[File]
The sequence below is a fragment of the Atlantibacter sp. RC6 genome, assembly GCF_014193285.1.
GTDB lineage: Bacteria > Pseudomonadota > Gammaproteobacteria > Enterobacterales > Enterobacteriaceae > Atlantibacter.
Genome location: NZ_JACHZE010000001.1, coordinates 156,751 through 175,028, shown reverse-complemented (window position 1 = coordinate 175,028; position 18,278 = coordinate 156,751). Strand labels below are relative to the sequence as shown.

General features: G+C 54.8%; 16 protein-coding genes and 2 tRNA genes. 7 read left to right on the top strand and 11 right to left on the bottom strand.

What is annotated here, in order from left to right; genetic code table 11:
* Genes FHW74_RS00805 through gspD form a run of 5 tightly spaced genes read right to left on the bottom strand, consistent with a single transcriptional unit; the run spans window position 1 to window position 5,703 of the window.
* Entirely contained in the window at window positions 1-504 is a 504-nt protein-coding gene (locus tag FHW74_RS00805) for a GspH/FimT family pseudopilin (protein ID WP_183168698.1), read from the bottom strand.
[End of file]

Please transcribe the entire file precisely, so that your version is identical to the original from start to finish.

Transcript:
The sequence below is a fragment of the Atlantibacter sp. RC6 genome, assembly GCF_014193285.1.
GTDB lineage: Bacteria > Pseudomonadota > Gammaproteobacteria > Enterobacterales > Enterobacteriaceae > Atlantibacter.
Genome location: NZ_JACHZE010000001.1, coordinates 156,751 through 175,028, shown reverse-complemented (window position 1 = coordinate 175,028; position 18,278 = coordinate 156,751). Strand labels below are relative to the sequence as shown.

General features: G+C 54.8%; 16 protein-coding genes and 2 tRNA genes. 7 read left to right on the top strand and 11 right to left on the bottom strand.

What is annotated here, in order from left to right; genetic code table 11:
* Genes FHW74_RS00805 through gspD form a run of 5 tightly spaced genes read right to left on the bottom strand, consistent with a single transcriptional unit; the run spans window position 1 to window position 5,703 of the window.
* Entirely contained in the window at window positions 1-504 is a 504-nt protein-coding gene (locus tag FHW74_RS00805) for a GspH/FimT family pseudopilin (protein ID WP_183168698.1), read from the bottom strand.